2.50
Hdl Handle:
http://hdl.handle.net/10755/303963
Category:
Abstract
Type:
Presentation
Title:
Late Effects and Health Concerns in Childhood Cancer Survivors
Author(s):
Wu, Li-Min
Lead Author STTI Affiliation:
Lambda Beta
Author Details:
Li-Min Wu, PhD, painting@ms22.hinet.net
Abstract:

Poster presented on: Wednesday, July 24, 2013, Thursday, July 25, 2013

Purpose:

  To describe late effects and health concerns in childhood cancer survivors in pediatric clinical practice

Methods:

 Triangulation method was used to data collection. Open-ended interviews were conducted in a quiet in-hospital setting. Interview data were analyzed using content analysis. Structure questionnaires were used to assess late effects. 178 childhood cancer survivors at age between 7 and 20 years old were recruited from 2011 to 2012 in Taiwan.

Results:

Only 7% of childhood cancer survivors were drop from school because of inadaptation. 14.4% childhood cancer survivors had over 6 adverse events in. 27.5% children had obesity. The most frequency of late effects was fatigue (20%), cognitive problems (18.7%), and gastrointestinal problems (13.6%). The main concerns of childhood cancer survivors were relapse (32%), nutrition (25.3%), and self-care (13%). Childhood cancer survivors with brain tumor had significant higher adverse events than ALL, and Non-CNS tumor (F= 4.82, p= .003). Receiving radiation of survivors had significant higher adverse events than those had not received (F= 14.98, p= .001).

Conclusion:

Only 22.8% childhood cancer survivors were free from late effects. The frequency of adverse events in childhood cancer survivors was different from diagnosis, and having radiation. Survivors needed to be knowledge about the possible consequences of treatments, and health care system need to develop a long-term and follow-up care to prevent and treat late effects early.

Keywords:
childhood cancer survivors; health concerns; late effects
Repository Posting Date:
22-Oct-2013
Date of Publication:
22-Oct-2013
Conference Date:
2013
Conference Name:
24th International Nursing Research Congress
Conference Host:
Sigma Theta Tau International, the Honor Society of Nursing
Conference Location:
Prague, Czech Republic
Description:
24th International Nursing Research Congress Theme: Bridge the Gap Between Research and Practice Through Collaboration. Held at the Hilton Prague Hotel.
Note:
This is an abstract-only submission. If the author has submitted a full-text item based on this abstract, you may find it by browsing the Virginia Henderson Global Nursing e-Repository by author. If author contact information is available in this abstract, please feel free to contact him or her with your queries regarding this submission.

Full metadata record

DC FieldValue Language
dc.language.isoen_USen_GB
dc.type.categoryAbstracten_GB
dc.typePresentationen_GB
dc.titleLate Effects and Health Concerns in Childhood Cancer Survivorsen_GB
dc.contributor.authorWu, Li-Minen_GB
dc.contributor.departmentLambda Betaen_GB
dc.author.detailsLi-Min Wu, PhD, painting@ms22.hinet.neten_GB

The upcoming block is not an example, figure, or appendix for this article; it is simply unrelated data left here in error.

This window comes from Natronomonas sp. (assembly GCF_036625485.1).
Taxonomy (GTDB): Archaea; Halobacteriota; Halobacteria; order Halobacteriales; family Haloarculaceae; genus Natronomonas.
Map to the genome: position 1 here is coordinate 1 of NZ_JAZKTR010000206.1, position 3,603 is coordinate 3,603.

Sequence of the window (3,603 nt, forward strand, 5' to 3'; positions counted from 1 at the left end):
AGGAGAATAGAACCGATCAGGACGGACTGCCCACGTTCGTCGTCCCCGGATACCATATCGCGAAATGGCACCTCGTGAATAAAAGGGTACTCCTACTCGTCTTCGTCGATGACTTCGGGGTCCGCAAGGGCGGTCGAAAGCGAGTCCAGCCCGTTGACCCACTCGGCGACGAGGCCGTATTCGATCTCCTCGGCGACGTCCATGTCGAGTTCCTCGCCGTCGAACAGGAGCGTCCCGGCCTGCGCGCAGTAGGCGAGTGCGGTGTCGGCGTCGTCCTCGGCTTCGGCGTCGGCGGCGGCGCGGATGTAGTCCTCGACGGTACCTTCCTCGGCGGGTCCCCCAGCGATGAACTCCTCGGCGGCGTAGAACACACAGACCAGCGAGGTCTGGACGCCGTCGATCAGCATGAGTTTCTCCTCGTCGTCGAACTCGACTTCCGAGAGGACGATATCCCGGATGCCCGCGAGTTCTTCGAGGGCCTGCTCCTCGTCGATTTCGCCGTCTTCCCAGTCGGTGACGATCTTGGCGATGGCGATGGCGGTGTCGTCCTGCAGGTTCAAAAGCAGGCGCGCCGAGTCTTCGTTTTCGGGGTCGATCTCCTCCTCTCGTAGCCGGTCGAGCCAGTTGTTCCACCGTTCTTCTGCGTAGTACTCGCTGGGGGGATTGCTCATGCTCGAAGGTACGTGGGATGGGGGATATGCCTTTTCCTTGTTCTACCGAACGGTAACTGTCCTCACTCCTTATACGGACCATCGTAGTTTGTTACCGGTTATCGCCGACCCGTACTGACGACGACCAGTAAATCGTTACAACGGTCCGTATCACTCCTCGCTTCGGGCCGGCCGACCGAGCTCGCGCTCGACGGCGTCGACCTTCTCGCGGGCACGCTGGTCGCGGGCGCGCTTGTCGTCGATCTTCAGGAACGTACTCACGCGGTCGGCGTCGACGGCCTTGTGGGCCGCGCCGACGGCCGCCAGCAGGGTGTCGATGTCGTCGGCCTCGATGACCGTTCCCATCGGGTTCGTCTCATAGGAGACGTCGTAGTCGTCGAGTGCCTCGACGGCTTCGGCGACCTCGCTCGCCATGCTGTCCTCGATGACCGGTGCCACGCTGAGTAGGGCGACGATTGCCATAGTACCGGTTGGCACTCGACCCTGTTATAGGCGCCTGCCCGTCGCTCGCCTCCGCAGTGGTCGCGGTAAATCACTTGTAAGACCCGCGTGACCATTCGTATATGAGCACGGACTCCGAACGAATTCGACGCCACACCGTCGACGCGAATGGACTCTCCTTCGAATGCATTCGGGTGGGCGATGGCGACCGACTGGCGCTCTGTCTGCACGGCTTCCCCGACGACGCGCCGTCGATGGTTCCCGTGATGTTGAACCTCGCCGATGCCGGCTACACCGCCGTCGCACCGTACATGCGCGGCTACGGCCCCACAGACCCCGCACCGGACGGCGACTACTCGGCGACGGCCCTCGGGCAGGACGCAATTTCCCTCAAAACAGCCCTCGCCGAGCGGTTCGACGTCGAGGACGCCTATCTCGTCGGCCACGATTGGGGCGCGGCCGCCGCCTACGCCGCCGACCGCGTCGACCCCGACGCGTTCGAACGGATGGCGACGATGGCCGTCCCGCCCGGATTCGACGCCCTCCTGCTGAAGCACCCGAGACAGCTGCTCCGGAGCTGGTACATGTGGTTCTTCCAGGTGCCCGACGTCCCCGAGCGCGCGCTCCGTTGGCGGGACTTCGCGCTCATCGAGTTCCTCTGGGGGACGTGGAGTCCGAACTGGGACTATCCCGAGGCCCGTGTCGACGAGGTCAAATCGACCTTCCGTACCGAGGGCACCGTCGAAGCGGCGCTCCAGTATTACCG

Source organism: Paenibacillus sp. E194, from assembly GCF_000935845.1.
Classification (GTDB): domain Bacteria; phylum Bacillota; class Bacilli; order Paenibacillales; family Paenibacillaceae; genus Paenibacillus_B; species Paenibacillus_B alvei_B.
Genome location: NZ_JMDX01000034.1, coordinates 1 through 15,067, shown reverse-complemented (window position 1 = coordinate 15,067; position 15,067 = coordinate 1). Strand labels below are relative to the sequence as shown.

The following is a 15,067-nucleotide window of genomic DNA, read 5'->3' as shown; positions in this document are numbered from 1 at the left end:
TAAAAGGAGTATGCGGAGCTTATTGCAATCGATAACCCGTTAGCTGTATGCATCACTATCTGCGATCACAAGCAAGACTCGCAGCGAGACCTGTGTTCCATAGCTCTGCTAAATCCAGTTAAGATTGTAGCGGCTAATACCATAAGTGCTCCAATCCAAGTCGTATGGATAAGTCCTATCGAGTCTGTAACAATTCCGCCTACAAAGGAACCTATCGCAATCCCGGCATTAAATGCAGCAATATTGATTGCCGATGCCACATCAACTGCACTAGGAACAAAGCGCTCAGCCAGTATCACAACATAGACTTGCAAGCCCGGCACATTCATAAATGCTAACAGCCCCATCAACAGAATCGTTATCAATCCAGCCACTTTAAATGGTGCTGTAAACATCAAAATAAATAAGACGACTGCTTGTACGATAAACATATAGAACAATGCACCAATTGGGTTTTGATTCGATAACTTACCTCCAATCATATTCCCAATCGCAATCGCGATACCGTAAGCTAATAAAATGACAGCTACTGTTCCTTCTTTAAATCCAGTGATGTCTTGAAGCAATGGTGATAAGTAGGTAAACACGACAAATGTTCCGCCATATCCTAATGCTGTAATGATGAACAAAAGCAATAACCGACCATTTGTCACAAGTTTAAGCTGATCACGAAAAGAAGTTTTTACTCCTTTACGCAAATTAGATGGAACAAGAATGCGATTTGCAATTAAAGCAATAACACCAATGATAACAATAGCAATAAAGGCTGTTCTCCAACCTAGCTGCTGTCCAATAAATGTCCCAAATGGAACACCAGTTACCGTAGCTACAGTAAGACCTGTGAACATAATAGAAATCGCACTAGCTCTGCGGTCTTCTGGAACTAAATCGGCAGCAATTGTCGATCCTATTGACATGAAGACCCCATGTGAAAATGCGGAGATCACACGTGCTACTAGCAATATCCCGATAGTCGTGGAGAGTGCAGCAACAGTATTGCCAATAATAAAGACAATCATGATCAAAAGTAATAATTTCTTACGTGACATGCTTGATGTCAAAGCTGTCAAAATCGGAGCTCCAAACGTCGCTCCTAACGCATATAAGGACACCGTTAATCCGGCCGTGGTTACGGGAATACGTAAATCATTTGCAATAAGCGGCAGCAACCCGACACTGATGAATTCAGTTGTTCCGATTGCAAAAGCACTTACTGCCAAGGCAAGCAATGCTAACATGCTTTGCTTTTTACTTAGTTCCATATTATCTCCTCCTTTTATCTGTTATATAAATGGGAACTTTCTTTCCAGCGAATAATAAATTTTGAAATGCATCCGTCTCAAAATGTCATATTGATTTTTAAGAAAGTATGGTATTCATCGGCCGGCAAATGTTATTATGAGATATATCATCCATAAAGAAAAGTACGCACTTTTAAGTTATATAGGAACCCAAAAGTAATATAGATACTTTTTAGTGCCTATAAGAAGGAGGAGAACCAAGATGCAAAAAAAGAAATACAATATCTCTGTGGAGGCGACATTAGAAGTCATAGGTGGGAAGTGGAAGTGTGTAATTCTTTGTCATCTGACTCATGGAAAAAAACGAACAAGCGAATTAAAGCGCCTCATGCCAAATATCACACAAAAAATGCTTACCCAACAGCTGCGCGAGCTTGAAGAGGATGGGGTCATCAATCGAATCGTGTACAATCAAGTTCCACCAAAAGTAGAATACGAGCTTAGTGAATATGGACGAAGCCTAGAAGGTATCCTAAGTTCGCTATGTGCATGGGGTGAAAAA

dc.identifier.urihttp://hdl.handle.net/10755/303963-
dc.description.abstract<p>Poster presented on: Wednesday, July 24, 2013, Thursday, July 25, 2013</p><b>Purpose: </b> <p> <b> </b>To describe late effects and health concerns in childhood cancer survivors in pediatric clinical practice <p><b>Methods: </b> <p> Triangulation method was used to data collection. Open-ended interviews were conducted in a quiet in-hospital setting. Interview data were analyzed using content analysis. Structure questionnaires were used to assess late effects. 178 childhood cancer survivors at age between 7 and 20 years old were recruited from 2011 to 2012 in Taiwan. <p><b>Results: </b> <p>Only 7% of childhood cancer survivors were drop from school because of inadaptation. 14.4% childhood cancer survivors had over 6 adverse events in. 27.5% children had obesity. The most frequency of late effects was fatigue (20%), cognitive problems (18.7%), and gastrointestinal problems (13.6%). The main concerns of childhood cancer survivors were relapse (32%), nutrition (25.3%), and self-care (13%). Childhood cancer survivors with brain tumor had significant higher adverse events than ALL, and Non-CNS tumor (F= 4.82, p= .003). Receiving radiation of survivors had significant higher adverse events than those had not received (F= 14.98, p= .001). <p><b>Conclusion: </b> <p>Only 22.8% childhood cancer survivors were free from late effects. The frequency of adverse events in childhood cancer survivors was different from diagnosis, and having radiation. Survivors needed to be knowledge about the possible consequences of treatments, and health care system need to develop a long-term and follow-up care to prevent and treat late effects early.en_GB
dc.subjectchildhood cancer survivorsen_GB
dc.subjecthealth concernsen_GB
dc.subjectlate effectsen_GB
dc.date.available2013-10-22T20:26:42Z-
dc.date.issued2013-10-22-
dc.date.accessioned2013-10-22T20:26:42Z-
dc.conference.date2013en_GB
dc.conference.name24th International Nursing Research Congressen_GB
dc.conference.hostSigma Theta Tau International, the Honor Society of Nursingen_GB
dc.conference.locationPrague, Czech Republicen_GB
dc.description24th International Nursing Research Congress Theme: Bridge the Gap Between Research and Practice Through Collaboration. Held at the Hilton Prague Hotel.en_GB
dc.description.noteThis is an abstract-only submission. If the author has submitted a full-text item based on this abstract, you may find it by browsing the Virginia Henderson Global Nursing e-Repository by author. If author contact information is available in this abstract, please feel free to contact him or her with your queries regarding this submission.en_GB
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